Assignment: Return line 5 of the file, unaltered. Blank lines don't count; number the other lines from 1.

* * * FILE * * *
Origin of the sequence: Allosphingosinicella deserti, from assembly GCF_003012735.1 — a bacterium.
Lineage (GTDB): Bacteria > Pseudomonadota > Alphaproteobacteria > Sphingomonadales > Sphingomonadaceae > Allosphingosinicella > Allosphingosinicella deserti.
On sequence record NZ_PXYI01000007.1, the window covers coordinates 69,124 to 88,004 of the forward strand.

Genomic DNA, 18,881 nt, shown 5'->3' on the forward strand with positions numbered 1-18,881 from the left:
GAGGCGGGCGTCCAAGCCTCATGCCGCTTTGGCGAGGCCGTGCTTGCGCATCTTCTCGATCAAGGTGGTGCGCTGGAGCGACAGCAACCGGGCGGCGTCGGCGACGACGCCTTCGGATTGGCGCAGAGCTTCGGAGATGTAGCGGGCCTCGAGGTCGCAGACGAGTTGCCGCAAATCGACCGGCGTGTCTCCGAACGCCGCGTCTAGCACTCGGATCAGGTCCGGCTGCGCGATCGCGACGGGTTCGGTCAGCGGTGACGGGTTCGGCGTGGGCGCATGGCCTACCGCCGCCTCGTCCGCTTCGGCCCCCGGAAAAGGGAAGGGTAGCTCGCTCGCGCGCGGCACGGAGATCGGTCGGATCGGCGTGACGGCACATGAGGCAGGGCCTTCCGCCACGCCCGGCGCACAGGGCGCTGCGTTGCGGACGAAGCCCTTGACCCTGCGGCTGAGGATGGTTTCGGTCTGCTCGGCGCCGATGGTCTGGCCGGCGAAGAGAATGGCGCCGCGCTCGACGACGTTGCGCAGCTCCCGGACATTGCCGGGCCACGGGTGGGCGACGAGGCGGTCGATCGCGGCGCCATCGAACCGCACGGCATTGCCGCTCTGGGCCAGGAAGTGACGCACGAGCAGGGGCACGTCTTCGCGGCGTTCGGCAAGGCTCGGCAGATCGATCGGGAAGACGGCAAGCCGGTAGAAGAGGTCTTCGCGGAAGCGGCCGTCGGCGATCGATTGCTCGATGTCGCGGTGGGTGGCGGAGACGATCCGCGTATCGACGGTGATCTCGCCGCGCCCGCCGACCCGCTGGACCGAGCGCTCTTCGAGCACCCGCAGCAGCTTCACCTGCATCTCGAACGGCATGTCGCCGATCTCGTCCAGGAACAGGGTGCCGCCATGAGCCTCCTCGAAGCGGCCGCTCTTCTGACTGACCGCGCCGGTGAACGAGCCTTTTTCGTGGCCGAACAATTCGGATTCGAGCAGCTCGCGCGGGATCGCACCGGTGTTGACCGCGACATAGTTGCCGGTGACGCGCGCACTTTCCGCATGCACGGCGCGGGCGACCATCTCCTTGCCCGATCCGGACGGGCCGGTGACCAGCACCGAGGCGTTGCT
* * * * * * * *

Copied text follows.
GAGGCGGGCGTCCAAGCCTCATGCCGCTTTGGCGAGGCCGTGCTTGCGCATCTTCTCGATCAAGGTGGTGCGCTGGAGCGACAGCAACCGGGCGGCGTCGGCGACGACGCCTTCGGATTGGCGCAGAGCTTCGGAGATGTAGCGGGCCTCGAGGTCGCAGACGAGTTGCCGCAAATCGACCGGCGTGTCTCCGAACGCCGCGTCTAGCACTCGGATCAGGTCCGGCTGCGCGATCGCGACGGGTTCGGTCAGCGGTGACGGGTTCGGCGTGGGCGCATGGCCTACCGCCGCCTCGTCCGCTTCGGCCCCCGGAAAAGGGAAGGGTAGCTCGCTCGCGCGCGGCACGGAGATCGGTCGGATCGGCGTGACGGCACATGAGGCAGGGCCTTCCGCCACGCCCGGCGCACAGGGCGCTGCGTTGCGGACGAAGCCCTTGACCCTGCGGCTGAGGATGGTTTCGGTCTGCTCGGCGCCGATGGTCTGGCCGGCGAAGAGAATGGCGCCGCGCTCGACGACGTTGCGCAGCTCCCGGACATTGCCGGGCCACGGGTGGGCGACGAGGCGGTCGATCGCGGCGCCATCGAACCGCACGGCATTGCCGCTCTGGGCCAGGAAGTGACGCACGAGCAGGGGCACGTCTTCGCGGCGTTCGGCAAGGCTCGGCAGATCGATCGGGAAGACGGCAAGCCGGTAGAAGAGGTCTTCGCGGAAGCGGCCGTCGGCGATCGATTGCTCGATGTCGCGGTGGGTGGCGGAGACGATCCGCGTATCGACGGTGATCTCGCCGCGCCCGCCGACCCGCTGGACCGAGCGCTCTTCGAGCACCCGCAGCAGCTTCACCTGCATCTCGAACGGCATGTCGCCGATCTCGTCCAGGAACAGGGTGCCGCCATGAGCCTCCTCGAAGCGGCCGCTCTTCTGACTGACCGCGCCGGTGAACGAGCCTTTTTCGTGGCCGAACAATTCGGATTCGAGCAGCTCGCGCGGGATCGCACCGGTGTTGACCGCGACATAGTTGCCGGTGACGCGCGCACTTTCCGCATGCACGGCGCGGGCGACCATCTCCTTGCCCGATCCGGACGGGCCGGTGACCAGCACCGAGGCGTTGCT